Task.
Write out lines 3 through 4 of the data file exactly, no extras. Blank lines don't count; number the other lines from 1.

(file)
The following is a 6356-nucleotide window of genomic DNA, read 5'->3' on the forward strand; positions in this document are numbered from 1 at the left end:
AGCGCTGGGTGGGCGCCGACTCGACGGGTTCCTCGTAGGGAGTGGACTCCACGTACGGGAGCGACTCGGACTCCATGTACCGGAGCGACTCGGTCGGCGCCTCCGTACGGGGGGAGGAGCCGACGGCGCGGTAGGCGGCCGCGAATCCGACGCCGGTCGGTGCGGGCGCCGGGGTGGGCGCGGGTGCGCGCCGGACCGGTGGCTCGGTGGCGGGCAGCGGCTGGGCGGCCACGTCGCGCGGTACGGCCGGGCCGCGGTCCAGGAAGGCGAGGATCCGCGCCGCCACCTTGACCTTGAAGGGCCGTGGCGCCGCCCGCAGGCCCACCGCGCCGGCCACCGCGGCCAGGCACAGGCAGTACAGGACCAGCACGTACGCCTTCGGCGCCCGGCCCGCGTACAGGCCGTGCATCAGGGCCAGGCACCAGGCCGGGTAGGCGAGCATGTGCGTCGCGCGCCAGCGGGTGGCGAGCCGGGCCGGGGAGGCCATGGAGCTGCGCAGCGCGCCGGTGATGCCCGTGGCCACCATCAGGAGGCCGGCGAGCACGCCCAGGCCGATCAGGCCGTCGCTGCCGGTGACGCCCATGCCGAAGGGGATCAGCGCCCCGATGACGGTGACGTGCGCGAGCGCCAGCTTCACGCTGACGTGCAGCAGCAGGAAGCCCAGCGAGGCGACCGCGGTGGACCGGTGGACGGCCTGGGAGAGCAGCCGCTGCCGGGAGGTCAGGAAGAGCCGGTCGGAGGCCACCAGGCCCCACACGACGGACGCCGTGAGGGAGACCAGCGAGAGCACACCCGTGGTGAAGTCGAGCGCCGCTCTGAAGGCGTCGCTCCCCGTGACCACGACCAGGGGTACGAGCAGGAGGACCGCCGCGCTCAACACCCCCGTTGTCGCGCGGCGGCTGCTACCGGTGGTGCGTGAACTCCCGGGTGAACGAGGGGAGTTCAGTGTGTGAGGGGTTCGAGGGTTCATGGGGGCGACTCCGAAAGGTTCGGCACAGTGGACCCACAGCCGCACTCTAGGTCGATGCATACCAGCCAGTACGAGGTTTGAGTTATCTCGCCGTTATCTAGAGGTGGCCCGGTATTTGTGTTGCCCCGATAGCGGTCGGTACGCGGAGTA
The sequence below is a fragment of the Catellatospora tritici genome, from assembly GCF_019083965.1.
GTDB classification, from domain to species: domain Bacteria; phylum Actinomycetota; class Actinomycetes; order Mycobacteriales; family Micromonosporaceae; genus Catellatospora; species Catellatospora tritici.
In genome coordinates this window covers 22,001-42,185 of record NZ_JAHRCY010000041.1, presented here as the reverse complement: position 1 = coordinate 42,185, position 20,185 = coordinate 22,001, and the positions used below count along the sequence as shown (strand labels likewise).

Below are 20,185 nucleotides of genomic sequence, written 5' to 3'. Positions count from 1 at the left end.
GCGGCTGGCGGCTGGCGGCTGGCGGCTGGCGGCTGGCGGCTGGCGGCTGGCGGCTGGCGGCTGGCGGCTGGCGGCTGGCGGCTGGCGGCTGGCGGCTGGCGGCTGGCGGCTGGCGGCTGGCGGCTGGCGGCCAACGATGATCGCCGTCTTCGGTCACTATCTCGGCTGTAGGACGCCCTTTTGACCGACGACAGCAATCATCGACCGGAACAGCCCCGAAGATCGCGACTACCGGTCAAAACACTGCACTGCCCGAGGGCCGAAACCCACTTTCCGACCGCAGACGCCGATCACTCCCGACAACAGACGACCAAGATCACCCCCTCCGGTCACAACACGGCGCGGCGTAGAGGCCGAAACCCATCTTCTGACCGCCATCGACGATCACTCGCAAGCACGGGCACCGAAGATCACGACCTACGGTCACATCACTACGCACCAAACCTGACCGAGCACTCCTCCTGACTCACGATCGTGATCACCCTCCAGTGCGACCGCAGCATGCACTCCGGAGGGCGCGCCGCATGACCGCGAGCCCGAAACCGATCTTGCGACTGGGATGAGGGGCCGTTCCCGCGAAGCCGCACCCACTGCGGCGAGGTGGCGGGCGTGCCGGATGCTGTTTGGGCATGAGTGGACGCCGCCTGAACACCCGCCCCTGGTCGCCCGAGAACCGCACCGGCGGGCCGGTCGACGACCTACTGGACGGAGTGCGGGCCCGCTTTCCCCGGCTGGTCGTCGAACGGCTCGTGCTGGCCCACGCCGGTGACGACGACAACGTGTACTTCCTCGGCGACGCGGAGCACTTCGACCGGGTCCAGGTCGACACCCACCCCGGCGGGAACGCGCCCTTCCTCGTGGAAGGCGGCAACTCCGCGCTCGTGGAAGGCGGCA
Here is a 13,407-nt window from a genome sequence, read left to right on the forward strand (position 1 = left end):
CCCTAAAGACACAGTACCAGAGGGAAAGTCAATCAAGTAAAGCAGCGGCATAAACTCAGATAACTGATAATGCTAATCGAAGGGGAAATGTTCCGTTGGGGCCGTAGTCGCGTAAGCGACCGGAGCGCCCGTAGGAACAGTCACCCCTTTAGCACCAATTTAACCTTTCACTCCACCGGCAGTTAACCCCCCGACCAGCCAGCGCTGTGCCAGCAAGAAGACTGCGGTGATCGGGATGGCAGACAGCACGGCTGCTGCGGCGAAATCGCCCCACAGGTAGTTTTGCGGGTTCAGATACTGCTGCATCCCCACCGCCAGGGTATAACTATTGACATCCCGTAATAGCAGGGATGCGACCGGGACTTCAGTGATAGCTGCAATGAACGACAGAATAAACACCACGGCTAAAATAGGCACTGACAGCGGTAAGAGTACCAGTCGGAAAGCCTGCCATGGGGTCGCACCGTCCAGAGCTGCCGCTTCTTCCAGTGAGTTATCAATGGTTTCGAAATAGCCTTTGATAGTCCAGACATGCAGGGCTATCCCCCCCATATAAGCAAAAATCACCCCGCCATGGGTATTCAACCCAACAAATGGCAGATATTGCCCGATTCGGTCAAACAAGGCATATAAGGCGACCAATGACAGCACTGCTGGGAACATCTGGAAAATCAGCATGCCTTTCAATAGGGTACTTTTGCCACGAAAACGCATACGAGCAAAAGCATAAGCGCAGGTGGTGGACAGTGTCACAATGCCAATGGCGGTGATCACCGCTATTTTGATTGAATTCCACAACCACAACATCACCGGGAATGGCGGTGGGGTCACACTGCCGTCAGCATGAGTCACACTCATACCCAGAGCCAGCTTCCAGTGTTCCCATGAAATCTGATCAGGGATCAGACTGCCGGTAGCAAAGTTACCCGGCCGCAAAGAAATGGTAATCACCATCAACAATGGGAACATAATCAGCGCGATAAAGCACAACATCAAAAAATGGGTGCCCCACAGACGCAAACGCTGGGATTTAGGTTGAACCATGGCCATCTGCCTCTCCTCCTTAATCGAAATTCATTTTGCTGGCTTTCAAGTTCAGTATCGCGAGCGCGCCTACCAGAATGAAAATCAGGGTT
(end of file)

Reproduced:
The sequence below is a fragment of the Catellatospora tritici genome, from assembly GCF_019083965.1.
GTDB classification, from domain to species: domain Bacteria; phylum Actinomycetota; class Actinomycetes; order Mycobacteriales; family Micromonosporaceae; genus Catellatospora; species Catellatospora tritici.